Volume 1, Issue 1 (1-2013)                   J. Pediatr. Rev 2013, 1(1): 12-18 | Back to browse issues page

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Saffar M, Saffar H, Saffar H. Vaccination in Developing Countries: A Review of Probable Factors for Lower Responses to Vaccine . J. Pediatr. Rev 2013; 1 (1) :12-18
URL: http://jpr.mazums.ac.ir/article-1-32-en.html
1- Mazandaran University of Medical Sciences, Sari, Iran , saffar@softhome.net
2- Tehran University of Medical Sciences, Shariati Hospital, Tehran, Iran
Abstract:   (19909 Views)
ABSTRACT Prevention of infectious diseases by immunization in children has markedly diminished the morbidity and mortality of once common contagious diseases in many countries worldwide. Immunization programs have led to the global eradication of smallpox, elimination of measles and poliomyelitis in regions of the world, and substantial reduction in the morbidity and mortality attributed to diphtheria, tetanus, pertussis, and measles. Childhood vaccination was estimated to prevent more than 2.5 million deaths for vaccine preventable- diseases each year. However, at current levels of coverage, it still causes 1.7 million deaths annually, most of them in developing countries. The main objectives of this review are as following: To overview the expanded programme of immunization and WHO global vision and strategies for vaccination. To review underlying mechanisms that influence host immune response to vaccine, and differentiate primary from secondary vaccine failure. To determine the environmental factors that may reduce the potency of the vaccines or vaccinees. To explain the probable factors that lead to lower responses in vaccine recipients in developing countries.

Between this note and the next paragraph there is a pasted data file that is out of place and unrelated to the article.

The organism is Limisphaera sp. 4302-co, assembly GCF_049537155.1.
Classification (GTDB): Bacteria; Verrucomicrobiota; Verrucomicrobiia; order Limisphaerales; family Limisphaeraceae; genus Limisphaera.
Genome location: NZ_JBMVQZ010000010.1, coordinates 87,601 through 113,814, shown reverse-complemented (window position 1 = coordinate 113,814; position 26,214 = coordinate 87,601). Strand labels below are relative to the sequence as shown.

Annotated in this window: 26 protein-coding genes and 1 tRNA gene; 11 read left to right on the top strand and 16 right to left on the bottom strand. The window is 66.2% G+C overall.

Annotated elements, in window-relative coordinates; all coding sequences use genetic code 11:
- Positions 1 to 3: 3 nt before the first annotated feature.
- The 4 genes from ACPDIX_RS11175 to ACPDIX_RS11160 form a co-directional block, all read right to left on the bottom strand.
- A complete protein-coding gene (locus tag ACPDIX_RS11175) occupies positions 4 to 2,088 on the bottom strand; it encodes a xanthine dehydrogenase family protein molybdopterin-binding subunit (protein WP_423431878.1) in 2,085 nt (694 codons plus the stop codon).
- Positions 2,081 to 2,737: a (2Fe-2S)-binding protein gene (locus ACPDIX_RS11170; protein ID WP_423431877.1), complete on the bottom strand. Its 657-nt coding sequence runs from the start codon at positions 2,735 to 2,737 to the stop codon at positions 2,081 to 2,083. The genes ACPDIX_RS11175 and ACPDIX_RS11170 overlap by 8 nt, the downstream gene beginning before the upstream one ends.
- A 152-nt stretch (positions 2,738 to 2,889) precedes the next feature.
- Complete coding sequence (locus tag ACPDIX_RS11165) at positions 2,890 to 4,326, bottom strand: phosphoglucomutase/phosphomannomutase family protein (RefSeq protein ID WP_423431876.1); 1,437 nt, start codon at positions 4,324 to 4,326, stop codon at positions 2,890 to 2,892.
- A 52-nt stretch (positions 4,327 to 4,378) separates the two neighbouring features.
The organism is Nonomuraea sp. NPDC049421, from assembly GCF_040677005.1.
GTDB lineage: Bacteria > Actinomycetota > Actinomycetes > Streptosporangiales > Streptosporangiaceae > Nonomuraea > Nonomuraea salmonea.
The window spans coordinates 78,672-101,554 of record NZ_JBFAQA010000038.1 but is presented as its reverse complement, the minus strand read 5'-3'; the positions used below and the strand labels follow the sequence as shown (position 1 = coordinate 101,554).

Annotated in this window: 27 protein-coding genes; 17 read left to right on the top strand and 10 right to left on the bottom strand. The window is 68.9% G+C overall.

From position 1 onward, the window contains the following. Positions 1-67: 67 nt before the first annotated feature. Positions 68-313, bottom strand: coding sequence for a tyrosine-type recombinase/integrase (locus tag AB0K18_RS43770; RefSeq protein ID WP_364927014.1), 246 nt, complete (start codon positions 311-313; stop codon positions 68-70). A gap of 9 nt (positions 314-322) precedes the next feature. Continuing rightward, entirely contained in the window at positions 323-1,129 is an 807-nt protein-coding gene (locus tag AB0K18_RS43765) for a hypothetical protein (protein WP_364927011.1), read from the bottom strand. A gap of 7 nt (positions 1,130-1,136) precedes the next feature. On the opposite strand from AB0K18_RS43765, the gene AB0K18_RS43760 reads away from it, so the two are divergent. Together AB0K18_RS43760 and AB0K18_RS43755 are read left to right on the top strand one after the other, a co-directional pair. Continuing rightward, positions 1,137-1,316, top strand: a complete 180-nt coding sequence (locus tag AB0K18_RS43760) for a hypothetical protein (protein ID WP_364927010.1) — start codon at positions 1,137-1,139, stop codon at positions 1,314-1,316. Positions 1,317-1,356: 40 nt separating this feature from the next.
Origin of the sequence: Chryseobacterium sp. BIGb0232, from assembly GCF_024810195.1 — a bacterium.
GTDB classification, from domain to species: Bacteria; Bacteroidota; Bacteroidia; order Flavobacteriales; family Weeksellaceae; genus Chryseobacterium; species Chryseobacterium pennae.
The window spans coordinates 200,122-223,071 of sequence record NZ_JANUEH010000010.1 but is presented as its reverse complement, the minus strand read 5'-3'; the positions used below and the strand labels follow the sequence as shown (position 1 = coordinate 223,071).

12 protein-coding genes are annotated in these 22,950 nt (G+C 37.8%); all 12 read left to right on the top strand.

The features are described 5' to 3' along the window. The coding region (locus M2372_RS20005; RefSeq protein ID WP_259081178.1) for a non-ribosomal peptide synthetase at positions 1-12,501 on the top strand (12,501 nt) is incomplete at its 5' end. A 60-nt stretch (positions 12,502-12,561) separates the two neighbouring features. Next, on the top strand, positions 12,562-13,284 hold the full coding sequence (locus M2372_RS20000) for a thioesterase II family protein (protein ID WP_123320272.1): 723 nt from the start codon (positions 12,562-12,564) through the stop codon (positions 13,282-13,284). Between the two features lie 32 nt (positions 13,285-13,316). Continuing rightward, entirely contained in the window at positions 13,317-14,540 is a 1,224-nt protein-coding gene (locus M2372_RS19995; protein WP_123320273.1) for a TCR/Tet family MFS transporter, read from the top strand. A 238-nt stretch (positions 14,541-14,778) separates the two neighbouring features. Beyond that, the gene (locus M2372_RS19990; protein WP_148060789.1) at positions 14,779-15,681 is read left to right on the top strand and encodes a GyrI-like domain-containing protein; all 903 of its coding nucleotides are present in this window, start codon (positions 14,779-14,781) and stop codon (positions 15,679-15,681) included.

Full-Text [PDF 65 kb]   (4763 Downloads)    
Type of Study: Narrative Review |
Received: 2013/01/3 | Accepted: 2013/08/17 | Published: 2013/08/17

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